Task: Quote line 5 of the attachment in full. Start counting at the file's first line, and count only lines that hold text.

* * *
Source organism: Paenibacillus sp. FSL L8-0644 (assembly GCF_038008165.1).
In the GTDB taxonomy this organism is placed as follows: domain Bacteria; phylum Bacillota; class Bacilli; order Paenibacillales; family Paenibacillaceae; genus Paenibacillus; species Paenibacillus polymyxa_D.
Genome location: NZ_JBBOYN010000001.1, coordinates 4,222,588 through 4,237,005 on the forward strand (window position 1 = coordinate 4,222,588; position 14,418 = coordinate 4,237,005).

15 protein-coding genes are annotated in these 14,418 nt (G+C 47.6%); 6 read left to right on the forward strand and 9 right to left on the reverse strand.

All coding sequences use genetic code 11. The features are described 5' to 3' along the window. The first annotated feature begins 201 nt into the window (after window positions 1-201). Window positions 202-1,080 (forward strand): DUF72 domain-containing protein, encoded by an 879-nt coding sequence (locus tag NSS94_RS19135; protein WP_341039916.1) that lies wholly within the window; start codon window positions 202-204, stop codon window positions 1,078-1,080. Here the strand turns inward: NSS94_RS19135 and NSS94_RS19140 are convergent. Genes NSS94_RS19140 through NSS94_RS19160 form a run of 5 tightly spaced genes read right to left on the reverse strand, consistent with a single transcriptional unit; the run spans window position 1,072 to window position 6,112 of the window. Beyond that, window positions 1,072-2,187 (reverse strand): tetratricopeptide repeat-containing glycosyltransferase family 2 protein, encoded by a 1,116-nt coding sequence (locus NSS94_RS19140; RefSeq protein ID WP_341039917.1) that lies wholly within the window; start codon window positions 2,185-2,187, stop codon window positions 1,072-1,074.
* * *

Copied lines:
All coding sequences use genetic code 11. The features are described 5' to 3' along the window. The first annotated feature begins 201 nt into the window (after window positions 1-201). Window positions 202-1,080 (forward strand): DUF72 domain-containing protein, encoded by an 879-nt coding sequence (locus tag NSS94_RS19135; protein WP_341039916.1) that lies wholly within the window; start codon window positions 202-204, stop codon window positions 1,078-1,080. Here the strand turns inward: NSS94_RS19135 and NSS94_RS19140 are convergent. Genes NSS94_RS19140 through NSS94_RS19160 form a run of 5 tightly spaced genes read right to left on the reverse strand, consistent with a single transcriptional unit; the run spans window position 1,072 to window position 6,112 of the window. Beyond that, window positions 1,072-2,187 (reverse strand): tetratricopeptide repeat-containing glycosyltransferase family 2 protein, encoded by a 1,116-nt coding sequence (locus NSS94_RS19140; RefSeq protein ID WP_341039917.1) that lies wholly within the window; start codon window positions 2,185-2,187, stop codon window positions 1,072-1,074.